We’ve reported on “smart” car seats before — ones that can detect heart attacks, warn drivers of dangerous driving conditions, and even read butt prints to automatically dial in preferred vehicle settings.
Now, Naval researchers are developing a vehicle seat suspension system that can help protect Marines riding in tanks and helicopters from the impact of explosions.
The Marine Times explains:
The suspension system prevents some of the impact from mines or improvised explosive devices from moving through the seat and into the passenger, effectively lessening the force of the blast that reaches the body.
Additionally, it reduces the intensity of vibrations passengers in ground vehicles and helicopters feel through their seat, allowing for a more comfortable ride.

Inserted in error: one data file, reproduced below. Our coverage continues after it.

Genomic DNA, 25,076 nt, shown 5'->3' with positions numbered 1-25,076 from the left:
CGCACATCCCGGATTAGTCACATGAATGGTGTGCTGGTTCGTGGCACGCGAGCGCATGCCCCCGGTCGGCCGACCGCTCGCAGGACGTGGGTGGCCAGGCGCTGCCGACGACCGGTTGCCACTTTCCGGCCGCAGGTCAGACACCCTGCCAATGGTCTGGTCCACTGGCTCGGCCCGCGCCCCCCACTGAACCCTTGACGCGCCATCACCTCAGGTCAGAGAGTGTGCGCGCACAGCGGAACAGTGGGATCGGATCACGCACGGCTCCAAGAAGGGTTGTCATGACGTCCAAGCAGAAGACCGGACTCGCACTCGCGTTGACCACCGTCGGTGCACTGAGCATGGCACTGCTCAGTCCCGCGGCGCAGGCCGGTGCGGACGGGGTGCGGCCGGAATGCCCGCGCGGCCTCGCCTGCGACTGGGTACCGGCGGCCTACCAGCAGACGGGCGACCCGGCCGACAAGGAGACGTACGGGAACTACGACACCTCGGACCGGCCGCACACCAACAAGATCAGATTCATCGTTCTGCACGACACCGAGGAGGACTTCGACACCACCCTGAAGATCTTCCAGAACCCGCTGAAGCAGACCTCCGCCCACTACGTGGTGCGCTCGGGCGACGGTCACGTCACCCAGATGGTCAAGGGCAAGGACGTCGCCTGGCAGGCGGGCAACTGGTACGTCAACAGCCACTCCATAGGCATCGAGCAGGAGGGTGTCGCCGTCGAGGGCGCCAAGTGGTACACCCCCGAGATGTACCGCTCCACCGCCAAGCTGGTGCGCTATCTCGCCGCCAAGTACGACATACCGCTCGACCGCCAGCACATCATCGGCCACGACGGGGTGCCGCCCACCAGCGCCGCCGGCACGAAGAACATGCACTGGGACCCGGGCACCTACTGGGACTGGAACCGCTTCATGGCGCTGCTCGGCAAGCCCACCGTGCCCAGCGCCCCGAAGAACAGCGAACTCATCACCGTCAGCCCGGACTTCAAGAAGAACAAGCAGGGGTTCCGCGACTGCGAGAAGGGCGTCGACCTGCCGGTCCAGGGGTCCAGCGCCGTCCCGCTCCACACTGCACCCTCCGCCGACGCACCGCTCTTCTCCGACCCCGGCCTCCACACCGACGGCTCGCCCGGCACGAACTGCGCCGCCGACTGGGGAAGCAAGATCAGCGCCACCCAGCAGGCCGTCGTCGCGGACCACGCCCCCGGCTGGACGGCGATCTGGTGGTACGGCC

The military has used this type of suspension system in the past, but it was calibrated for men of average weight. The new devices automatically adjust to fit passengers ranging from 140 to 365 pounds. This includes the lightest 5 percent of women and the heaviest 5 percent of men, fully dressed in gear and personal protective equipment.
“This is an intelligent seat,” said Robert Kargus, an engineer with the Army Research Laboratory. […]
When there is an under-body blast, the suspension system almost instantly adjusts the tension in the seat to match the size of the explosion and lessen the impact for passengers, Kargus said. [read more]
If the researchers pull it off, perhaps similar technology could one day find its way into cars available to the public — not to protect from IEDs, but U.S. pot holes, which are pretty jarring in their own right.
To learn more about how the military-grade suspension system works, read “Seats would deliver shock-free, safer ride in vehicles and helos.”